Investors braced for a 10 percent fall in United Arab Emirate stocks on Monday as the market reopens for the first time since Dubai called for a delay in repaying billions of dollars in debt, spooking global markets.

Asian stocks rallied, however, recouping some of last week's heavy losses after the UAE offered the region's banks emergency support and Dubai's wealthy neighbor, Abu Dhabi, said it would provide selective support to Dubai companies.

That helped ease concerns that a looming debt default by two flagship Dubai companies could trigger the kind of knock-on effect that the collapse of Lehman Brothers caused at the height of the financial crisis last year.

Investors are likely to hold on to their shares after a sharp sale last week as worries over the ripple-effect of Dubai's debt eased over the weekend, said Eddy Chen, a vice president at National Investment Trust Co Ltd in Taiwan.

There's a gradual realization that Dubai was an exceptional case and does not reflect the global economic situation.

In the Gulf, investors wanted more information about conglomerate Dubai World and its main property subsidiary Nakheel, and reassurance that close to $60 billion in debt, most of it owed to local lenders, would be repaid.


UAE markets, which open at 0600 GMT on Monday after closing for the Eid al-Adha holiday on November 26, are expected to drop by their 10 percent daily maximum, lead by builders and banks.

We are probably going to see limit down, unless some sort of clarification of a plan or anything that would alleviate investor concerns comes out in the morning, said Haissam Al Arabi, head of hedge fund Gulfmena Alternative Investments. Dubai will take Abu Dhabi down with it.

Abu Dhabi, the wealthy capital of the seven member United Arab Emirates federation, will pick and choose how to assist debt-laden neighbor, a senior Abu Dhabi official said.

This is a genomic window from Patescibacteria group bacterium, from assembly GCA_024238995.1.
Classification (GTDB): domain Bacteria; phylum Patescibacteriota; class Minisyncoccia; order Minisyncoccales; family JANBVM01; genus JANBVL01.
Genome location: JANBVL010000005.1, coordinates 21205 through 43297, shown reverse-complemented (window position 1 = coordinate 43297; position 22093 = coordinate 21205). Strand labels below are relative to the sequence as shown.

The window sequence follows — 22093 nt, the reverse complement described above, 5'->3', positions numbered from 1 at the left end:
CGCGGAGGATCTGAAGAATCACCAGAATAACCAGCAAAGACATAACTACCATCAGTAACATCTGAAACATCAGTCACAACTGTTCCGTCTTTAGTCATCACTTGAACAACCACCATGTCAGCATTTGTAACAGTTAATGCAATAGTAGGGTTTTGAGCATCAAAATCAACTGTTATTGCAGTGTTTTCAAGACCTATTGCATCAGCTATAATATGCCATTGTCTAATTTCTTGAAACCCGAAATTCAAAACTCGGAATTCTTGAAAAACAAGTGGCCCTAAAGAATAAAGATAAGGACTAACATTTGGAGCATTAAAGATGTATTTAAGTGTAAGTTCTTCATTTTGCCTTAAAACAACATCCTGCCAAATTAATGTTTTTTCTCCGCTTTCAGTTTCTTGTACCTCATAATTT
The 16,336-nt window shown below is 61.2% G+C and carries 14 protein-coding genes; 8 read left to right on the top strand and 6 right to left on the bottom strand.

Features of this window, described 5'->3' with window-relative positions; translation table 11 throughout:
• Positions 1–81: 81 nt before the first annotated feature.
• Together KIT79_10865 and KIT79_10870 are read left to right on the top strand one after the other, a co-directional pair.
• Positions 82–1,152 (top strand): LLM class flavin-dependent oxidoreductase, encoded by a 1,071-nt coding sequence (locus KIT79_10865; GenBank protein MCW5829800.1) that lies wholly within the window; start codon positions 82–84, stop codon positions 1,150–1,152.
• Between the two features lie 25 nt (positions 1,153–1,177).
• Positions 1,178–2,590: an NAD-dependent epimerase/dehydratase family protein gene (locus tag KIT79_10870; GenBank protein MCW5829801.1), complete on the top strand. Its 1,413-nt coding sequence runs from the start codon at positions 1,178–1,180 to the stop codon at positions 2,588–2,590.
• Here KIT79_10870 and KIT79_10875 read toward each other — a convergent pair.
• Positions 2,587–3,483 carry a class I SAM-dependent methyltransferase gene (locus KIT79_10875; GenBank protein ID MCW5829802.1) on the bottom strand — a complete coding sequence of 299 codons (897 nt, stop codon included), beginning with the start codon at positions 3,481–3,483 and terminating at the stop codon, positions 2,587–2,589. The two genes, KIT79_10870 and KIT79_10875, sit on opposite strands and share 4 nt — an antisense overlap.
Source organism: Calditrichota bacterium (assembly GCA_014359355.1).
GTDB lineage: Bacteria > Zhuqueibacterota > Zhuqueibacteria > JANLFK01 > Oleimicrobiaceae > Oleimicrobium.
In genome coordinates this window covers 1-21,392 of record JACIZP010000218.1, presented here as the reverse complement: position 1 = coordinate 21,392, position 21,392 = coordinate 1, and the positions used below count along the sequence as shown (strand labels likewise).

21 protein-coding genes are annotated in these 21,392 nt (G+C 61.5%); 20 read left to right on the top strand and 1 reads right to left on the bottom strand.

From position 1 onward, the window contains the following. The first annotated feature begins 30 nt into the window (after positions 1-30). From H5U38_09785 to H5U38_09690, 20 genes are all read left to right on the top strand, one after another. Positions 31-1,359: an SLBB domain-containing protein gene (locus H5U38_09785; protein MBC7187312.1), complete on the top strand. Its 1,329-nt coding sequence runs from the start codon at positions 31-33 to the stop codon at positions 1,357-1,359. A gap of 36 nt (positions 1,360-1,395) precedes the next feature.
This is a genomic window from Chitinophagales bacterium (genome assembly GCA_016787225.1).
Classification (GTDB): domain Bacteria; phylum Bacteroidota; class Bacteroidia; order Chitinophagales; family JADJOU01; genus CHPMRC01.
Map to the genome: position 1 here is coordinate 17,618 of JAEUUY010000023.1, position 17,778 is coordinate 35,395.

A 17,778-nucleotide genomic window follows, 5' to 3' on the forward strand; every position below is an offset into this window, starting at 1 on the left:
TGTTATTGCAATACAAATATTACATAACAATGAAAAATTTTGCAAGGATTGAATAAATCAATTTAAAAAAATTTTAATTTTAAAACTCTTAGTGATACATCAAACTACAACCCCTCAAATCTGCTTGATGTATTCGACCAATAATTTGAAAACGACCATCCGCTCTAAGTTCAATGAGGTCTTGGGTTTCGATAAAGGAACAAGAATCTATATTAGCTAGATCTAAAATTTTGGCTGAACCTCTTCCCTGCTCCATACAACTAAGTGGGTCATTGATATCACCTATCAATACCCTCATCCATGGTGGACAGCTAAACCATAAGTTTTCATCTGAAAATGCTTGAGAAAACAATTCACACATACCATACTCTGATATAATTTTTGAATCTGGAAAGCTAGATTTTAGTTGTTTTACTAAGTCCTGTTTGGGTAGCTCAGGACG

We will look at Dubai's commitments and approach them on a case-by-case basis. It does not mean that Abu Dhabi will underwrite all of their debts, he told Reuters by phone on Saturday.

The action of the UAE central bank to allay concerns by setting up an emergency liquidity facility was viewed as a necessary but limited policy response.

This is the absolute minimum they could have done and suggests they won't be making another announcement before tomorrow morning, which is a little disappointing, Raj Madha, banking analyst at EFG-Hermes, said on Sunday.

Analysts said the timing of the news on the eve of the Muslim Eid al-Adha holiday, the lack of prior communication with investors, and the scant details given on the plans has dented Dubai's credibility.

Local media, mostly owned or controlled by government-related entities or vested interests, initially ignored the gravity of the crisis and have now taken to criticizing foreign media for blowing events out of proportion.

A headline from Arabic-language daily Al-bayan on Sunday read: Dubai is exemplary for investment destinations. English-language Gulf News said: Global outcry over Dubai World restructuring is exaggerated.

Dubai World had $59 billion of liabilities as of August, most of Dubai's total debt of $80 billion that was racked up in transforming itself from a sleepy fishing town to booming regional center for finance, investment and tourism.


International banks' exposure to Dubai World could be as high as $12 billion, banking sources told Thomson Reuters LPC -- a far cry from the $2.8 trillion in writedowns the International Monetary Fund estimates U.S. and European lenders will have to make between 2007 and 2010 as a result of the credit crisis.

Paul Schulte, a strategist at Nomura, said Asian exposure was utterly insignificant, with Indian banks and South Korean builders among the few companies likely to take a hit.

With that in mind, investors jumped back into Asian stocks, pushing the MSCI index of Asia Pacific stocks traded outside Japan up 2.8 percent at 0330 GMT, while the Thomson Reuters index of regional shares was 2.5 percent higher.

Banks such as HSBC and Standard Chartered in Hong Kong, and Mizuho Financial and Mitsubishi UFJ Financial Group in Tokyo, led the rebound, as investors took heart from a better-than-expected showing in U.S. stocks when Wall Street after Thanksgiving holiday.

Major U.S. indexes fell 1.4 to 1.7 percent on Friday.

The market over-reacted on Friday, said Phillips Securities analyst Rock Lam.

Although Dubai World is extending its repayment period, it will not pose an impact on banks' earnings, he said.

The dollar and the yen weakened and commodity prices bounced as last week's risk aversion trades were unwound.

(For graphic of a simplified breakdown of the various holdings of Dubai World, Dubai Holding and Investment Corporation of Dubai click:

(Writing by Lincoln Feast; Editing by Tomasz Janowski)